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Like Strawberries? You'll Love This
The battle over a cancer-causing pesticide often applied to California strawberry fields is over. The maker of the highly toxic methyl iodide has pulled the agriculture pesticide from the American marketplace in the face of mounting opposition from the public, leading scientific and public health experts and farmworkers.
“It’s very welcome news that American families and farmers will no longer be at risk from methyl iodide use in the fields, and near their homes and schools,” said Sonya Lunder, senior scientist with Environmental Working Group (EWG). “This highly toxic pesticide should never have been approved for use to begin with. It has no place in U.S. agriculture.”
The decision by Arysta LifeScience to pull its product from the U.S. market was made public late Tuesday. The Pesticide Action Network of North America, which has worked for years to ban methyl iodide, alerted EWG and other groups joined in the effort to protect the public, including farm workers, from being exposed to the substance. Other organizations engaged in this effort include Californians for Pesticide Reform, Farmworker Association of Florida, California Rural Legal Assistance Foundation, EarthJustice, Farm Worker Pesticide Project and the Natural Resources Defense Council.
California classifies methyl iodide as a carcinogen under the state’s Prop 65 statute.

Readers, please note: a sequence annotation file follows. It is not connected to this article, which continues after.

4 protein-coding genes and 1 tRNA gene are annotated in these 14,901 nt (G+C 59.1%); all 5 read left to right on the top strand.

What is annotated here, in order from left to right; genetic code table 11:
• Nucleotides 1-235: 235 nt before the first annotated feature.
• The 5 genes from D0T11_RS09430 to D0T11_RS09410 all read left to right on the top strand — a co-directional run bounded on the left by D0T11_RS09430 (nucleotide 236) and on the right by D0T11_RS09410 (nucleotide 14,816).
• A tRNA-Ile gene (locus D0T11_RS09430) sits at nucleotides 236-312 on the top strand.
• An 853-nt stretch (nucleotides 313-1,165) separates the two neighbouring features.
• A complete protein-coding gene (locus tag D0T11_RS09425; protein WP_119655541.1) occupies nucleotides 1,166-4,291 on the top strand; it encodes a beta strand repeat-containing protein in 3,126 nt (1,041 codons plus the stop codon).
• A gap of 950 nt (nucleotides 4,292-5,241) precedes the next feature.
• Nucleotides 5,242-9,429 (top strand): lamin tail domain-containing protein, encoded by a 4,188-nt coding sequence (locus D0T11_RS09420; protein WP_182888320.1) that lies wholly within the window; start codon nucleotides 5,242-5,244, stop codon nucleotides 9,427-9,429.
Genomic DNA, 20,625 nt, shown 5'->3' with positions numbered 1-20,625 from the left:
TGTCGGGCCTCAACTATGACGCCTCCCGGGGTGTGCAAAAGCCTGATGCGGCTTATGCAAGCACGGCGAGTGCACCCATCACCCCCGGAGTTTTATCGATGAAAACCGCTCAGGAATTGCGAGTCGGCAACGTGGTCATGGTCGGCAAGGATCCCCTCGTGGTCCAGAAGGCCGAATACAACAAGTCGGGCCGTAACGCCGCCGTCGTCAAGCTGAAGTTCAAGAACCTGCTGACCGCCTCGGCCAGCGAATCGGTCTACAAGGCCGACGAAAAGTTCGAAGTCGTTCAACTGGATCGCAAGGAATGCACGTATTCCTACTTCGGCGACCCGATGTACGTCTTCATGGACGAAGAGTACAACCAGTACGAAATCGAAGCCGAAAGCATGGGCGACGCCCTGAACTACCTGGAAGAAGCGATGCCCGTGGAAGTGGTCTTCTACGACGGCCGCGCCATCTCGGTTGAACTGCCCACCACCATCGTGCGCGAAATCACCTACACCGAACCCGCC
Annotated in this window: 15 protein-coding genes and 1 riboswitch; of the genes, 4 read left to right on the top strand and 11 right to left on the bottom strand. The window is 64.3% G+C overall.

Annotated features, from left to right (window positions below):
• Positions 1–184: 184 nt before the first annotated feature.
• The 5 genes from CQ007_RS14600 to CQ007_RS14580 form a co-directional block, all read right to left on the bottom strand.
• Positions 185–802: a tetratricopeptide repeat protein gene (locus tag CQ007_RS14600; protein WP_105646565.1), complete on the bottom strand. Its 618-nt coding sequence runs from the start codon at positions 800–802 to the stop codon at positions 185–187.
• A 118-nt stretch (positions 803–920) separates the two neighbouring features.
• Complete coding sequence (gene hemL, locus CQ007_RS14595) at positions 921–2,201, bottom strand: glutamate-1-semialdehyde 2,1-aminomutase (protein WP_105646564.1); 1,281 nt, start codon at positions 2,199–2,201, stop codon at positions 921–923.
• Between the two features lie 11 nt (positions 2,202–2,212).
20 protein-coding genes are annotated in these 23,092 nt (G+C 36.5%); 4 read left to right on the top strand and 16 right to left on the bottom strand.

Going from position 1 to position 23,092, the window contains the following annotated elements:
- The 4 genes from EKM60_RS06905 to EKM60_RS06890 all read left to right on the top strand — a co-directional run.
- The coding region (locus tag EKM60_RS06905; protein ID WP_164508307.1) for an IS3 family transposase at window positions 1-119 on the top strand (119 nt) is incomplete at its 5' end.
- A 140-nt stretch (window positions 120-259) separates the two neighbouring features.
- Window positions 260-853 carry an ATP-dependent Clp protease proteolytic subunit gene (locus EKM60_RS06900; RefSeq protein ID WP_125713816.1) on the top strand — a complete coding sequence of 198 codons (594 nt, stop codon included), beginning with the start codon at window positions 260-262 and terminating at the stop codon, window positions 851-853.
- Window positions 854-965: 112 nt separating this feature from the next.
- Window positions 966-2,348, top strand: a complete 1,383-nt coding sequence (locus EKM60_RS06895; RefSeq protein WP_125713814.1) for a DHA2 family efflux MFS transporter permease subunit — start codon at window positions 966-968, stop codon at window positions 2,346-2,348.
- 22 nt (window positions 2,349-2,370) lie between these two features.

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Editor's note: The coronavirus that started in Wuhan has sickened more than 4,000 people and killed at least 100 in China as of Jan. 27, 2020. Thailand and Hong Kong each have reported eight confirmed cases, and five people in the U.S. have been diagnosed with the illness. People are hoping for a vaccine to slow the spread of the disease.
By Nancy Schimelpfening
- Nutrition experts say healthy eating is about making good choices most of the time.
- Treats like cookies can be eaten in moderation.
- Information like total calories, saturated fat, and added sugars can be used to compare which foods are relatively healthier.
- However, it's also important to savor and enjoy what you're eating so you don't feel deprived.
Yes, we know. Cookies aren't considered a "healthy" food by any stretch of the imagination.
When you see an actor in handcuffs, they're usually filming a movie. But when Jane Fonda, Ted Danson, Sally Field, and other celebrities were arrested in Washington, D.C., last fall, the only cameras rolling were from the news media.
As the Pacific Ocean becomes more acidic, Dungeness crabs, which live in coastal areas, are seeing their shells eaten away, according to a new study commissioned by the National Oceanic and Atmospheric Administration (NOAA).